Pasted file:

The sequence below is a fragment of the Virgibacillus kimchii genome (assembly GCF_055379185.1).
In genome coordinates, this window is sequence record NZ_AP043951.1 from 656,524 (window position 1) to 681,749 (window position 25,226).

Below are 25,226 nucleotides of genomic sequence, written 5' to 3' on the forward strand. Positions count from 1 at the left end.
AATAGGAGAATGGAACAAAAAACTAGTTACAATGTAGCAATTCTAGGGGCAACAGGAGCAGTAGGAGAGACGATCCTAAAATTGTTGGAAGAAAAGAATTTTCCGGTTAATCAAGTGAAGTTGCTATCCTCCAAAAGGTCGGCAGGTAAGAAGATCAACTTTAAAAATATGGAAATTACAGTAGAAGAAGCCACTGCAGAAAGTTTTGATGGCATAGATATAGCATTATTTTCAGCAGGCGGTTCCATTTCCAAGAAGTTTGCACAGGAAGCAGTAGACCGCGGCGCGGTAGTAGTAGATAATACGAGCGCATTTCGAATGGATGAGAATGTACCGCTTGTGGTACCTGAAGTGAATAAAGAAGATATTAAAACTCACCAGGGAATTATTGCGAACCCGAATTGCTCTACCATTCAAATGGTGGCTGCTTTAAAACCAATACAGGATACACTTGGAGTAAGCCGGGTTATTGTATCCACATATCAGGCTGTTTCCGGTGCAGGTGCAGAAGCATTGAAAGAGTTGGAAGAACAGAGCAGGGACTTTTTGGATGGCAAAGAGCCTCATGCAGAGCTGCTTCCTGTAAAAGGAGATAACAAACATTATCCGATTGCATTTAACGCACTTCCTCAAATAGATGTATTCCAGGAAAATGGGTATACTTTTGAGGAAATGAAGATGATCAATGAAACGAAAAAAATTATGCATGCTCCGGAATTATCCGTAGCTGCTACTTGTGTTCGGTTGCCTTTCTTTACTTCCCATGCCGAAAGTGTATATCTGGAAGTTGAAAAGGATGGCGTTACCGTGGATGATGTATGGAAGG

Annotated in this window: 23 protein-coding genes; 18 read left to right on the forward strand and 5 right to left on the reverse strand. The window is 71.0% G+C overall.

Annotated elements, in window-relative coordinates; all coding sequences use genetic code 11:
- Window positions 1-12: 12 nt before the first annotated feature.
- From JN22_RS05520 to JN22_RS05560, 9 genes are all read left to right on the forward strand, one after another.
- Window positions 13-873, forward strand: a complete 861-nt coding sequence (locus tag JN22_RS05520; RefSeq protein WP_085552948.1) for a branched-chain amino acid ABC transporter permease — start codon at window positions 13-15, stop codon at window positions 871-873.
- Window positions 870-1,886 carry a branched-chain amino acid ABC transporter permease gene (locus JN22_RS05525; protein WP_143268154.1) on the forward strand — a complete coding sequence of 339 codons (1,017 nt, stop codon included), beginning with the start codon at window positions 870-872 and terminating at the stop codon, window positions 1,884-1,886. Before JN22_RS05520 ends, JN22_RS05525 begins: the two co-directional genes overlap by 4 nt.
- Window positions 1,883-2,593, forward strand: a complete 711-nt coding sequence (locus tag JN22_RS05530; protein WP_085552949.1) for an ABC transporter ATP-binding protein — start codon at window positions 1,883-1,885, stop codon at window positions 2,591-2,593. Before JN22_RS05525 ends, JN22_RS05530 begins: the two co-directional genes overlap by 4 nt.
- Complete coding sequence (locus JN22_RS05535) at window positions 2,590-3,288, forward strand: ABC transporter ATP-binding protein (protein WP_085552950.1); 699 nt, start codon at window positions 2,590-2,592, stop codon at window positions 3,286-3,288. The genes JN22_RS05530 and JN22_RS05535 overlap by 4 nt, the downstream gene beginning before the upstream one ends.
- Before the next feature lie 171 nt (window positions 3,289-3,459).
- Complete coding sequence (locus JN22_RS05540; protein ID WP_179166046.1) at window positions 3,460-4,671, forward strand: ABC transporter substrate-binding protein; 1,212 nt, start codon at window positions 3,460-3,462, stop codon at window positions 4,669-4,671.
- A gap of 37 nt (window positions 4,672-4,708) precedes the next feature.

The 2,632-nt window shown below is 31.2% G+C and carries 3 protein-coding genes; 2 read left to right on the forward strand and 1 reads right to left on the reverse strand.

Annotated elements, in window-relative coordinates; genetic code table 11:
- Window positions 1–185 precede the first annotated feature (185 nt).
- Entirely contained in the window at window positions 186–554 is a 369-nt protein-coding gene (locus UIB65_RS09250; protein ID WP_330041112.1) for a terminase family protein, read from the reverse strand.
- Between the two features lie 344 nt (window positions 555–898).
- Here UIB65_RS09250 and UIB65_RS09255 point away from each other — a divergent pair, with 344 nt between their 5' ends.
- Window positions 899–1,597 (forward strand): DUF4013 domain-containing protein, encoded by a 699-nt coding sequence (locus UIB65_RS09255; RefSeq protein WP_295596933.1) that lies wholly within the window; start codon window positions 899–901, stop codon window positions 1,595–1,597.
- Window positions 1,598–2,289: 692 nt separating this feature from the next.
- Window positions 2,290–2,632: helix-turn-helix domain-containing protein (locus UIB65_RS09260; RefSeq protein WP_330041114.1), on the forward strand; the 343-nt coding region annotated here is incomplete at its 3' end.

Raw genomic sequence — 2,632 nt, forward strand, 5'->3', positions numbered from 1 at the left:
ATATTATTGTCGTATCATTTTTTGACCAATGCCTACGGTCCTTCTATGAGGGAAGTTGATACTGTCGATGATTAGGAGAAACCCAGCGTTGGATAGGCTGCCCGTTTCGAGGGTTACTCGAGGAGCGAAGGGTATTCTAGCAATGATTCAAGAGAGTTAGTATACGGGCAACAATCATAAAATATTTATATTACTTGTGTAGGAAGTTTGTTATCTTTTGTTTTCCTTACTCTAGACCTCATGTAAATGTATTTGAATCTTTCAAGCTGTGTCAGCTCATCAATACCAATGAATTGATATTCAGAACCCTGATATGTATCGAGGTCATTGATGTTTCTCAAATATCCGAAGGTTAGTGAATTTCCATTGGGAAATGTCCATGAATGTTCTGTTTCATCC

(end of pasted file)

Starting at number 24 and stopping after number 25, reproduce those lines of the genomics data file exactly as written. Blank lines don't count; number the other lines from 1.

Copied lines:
- Window positions 2,290–2,632: helix-turn-helix domain-containing protein (locus UIB65_RS09260; RefSeq protein WP_330041114.1), on the forward strand; the 343-nt coding region annotated here is incomplete at its 3' end.

Raw genomic sequence — 2,632 nt, forward strand, 5'->3', positions numbered from 1 at the left: